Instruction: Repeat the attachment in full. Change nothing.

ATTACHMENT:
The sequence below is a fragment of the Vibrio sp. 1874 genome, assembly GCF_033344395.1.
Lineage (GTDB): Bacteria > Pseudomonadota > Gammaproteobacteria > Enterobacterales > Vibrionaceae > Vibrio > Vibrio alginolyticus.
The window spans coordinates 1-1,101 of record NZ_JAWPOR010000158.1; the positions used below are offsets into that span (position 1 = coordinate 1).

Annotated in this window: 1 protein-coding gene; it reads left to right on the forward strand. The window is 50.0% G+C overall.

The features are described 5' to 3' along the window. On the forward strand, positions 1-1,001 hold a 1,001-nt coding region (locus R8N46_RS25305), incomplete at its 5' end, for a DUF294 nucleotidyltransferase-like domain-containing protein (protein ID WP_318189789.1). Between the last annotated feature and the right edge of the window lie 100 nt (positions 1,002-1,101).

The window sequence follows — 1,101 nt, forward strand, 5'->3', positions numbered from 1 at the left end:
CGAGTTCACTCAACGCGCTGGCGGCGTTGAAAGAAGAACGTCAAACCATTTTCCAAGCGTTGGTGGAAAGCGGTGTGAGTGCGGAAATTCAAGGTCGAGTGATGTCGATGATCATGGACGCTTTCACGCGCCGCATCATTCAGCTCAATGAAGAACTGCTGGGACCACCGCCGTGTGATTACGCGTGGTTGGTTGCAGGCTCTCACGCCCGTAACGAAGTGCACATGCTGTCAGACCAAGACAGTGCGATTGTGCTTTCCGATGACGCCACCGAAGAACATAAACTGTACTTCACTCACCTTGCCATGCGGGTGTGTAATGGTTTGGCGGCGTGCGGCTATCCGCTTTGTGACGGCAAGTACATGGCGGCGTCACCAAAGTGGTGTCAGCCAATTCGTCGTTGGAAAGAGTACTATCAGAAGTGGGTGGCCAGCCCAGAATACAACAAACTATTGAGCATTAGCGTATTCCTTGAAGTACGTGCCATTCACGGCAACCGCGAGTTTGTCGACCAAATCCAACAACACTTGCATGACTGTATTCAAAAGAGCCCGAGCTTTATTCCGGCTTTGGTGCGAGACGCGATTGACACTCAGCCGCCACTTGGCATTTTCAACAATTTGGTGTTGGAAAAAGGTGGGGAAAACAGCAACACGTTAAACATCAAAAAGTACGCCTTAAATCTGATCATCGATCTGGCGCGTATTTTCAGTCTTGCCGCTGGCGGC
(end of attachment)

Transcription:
The sequence below is a fragment of the Vibrio sp. 1874 genome, assembly GCF_033344395.1.
Lineage (GTDB): Bacteria > Pseudomonadota > Gammaproteobacteria > Enterobacterales > Vibrionaceae > Vibrio > Vibrio alginolyticus.
The window spans coordinates 1-1,101 of record NZ_JAWPOR010000158.1; the positions used below are offsets into that span (position 1 = coordinate 1).

Annotated in this window: 1 protein-coding gene; it reads left to right on the forward strand. The window is 50.0% G+C overall.

The features are described 5' to 3' along the window. On the forward strand, positions 1-1,001 hold a 1,001-nt coding region (locus R8N46_RS25305), incomplete at its 5' end, for a DUF294 nucleotidyltransferase-like domain-containing protein (protein ID WP_318189789.1). Between the last annotated feature and the right edge of the window lie 100 nt (positions 1,002-1,101).

The window sequence follows — 1,101 nt, forward strand, 5'->3', positions numbered from 1 at the left end:
CGAGTTCACTCAACGCGCTGGCGGCGTTGAAAGAAGAACGTCAAACCATTTTCCAAGCGTTGGTGGAAAGCGGTGTGAGTGCGGAAATTCAAGGTCGAGTGATGTCGATGATCATGGACGCTTTCACGCGCCGCATCATTCAGCTCAATGAAGAACTGCTGGGACCACCGCCGTGTGATTACGCGTGGTTGGTTGCAGGCTCTCACGCCCGTAACGAAGTGCACATGCTGTCAGACCAAGACAGTGCGATTGTGCTTTCCGATGACGCCACCGAAGAACATAAACTGTACTTCACTCACCTTGCCATGCGGGTGTGTAATGGTTTGGCGGCGTGCGGCTATCCGCTTTGTGACGGCAAGTACATGGCGGCGTCACCAAAGTGGTGTCAGCCAATTCGTCGTTGGAAAGAGTACTATCAGAAGTGGGTGGCCAGCCCAGAATACAACAAACTATTGAGCATTAGCGTATTCCTTGAAGTACGTGCCATTCACGGCAACCGCGAGTTTGTCGACCAAATCCAACAACACTTGCATGACTGTATTCAAAAGAGCCCGAGCTTTATTCCGGCTTTGGTGCGAGACGCGATTGACACTCAGCCGCCACTTGGCATTTTCAACAATTTGGTGTTGGAAAAAGGTGGGGAAAACAGCAACACGTTAAACATCAAAAAGTACGCCTTAAATCTGATCATCGATCTGGCGCGTATTTTCAGTCTTGCCGCTGGCGGC